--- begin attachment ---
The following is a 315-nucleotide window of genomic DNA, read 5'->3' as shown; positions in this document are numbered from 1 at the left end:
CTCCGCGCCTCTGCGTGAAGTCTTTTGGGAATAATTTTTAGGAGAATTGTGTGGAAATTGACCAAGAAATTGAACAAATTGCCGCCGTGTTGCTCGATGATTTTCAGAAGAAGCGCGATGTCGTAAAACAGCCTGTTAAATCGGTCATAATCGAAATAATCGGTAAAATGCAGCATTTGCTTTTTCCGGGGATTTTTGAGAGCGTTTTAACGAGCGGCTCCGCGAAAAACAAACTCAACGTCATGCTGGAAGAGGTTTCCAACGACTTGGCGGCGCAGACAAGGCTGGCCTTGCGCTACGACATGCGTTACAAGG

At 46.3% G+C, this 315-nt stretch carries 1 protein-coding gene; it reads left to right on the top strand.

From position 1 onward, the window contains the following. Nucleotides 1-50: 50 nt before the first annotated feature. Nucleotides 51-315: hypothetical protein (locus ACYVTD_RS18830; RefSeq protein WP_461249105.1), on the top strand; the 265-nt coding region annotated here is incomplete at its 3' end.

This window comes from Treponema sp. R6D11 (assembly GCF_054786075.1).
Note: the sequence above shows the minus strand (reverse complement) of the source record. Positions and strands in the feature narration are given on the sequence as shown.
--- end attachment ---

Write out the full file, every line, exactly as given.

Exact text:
The following is a 315-nucleotide window of genomic DNA, read 5'->3' as shown; positions in this document are numbered from 1 at the left end:
CTCCGCGCCTCTGCGTGAAGTCTTTTGGGAATAATTTTTAGGAGAATTGTGTGGAAATTGACCAAGAAATTGAACAAATTGCCGCCGTGTTGCTCGATGATTTTCAGAAGAAGCGCGATGTCGTAAAACAGCCTGTTAAATCGGTCATAATCGAAATAATCGGTAAAATGCAGCATTTGCTTTTTCCGGGGATTTTTGAGAGCGTTTTAACGAGCGGCTCCGCGAAAAACAAACTCAACGTCATGCTGGAAGAGGTTTCCAACGACTTGGCGGCGCAGACAAGGCTGGCCTTGCGCTACGACATGCGTTACAAGG

At 46.3% G+C, this 315-nt stretch carries 1 protein-coding gene; it reads left to right on the top strand.

From position 1 onward, the window contains the following. Nucleotides 1-50: 50 nt before the first annotated feature. Nucleotides 51-315: hypothetical protein (locus ACYVTD_RS18830; RefSeq protein WP_461249105.1), on the top strand; the 265-nt coding region annotated here is incomplete at its 3' end.

This window comes from Treponema sp. R6D11 (assembly GCF_054786075.1).
Note: the sequence above shows the minus strand (reverse complement) of the source record. Positions and strands in the feature narration are given on the sequence as shown.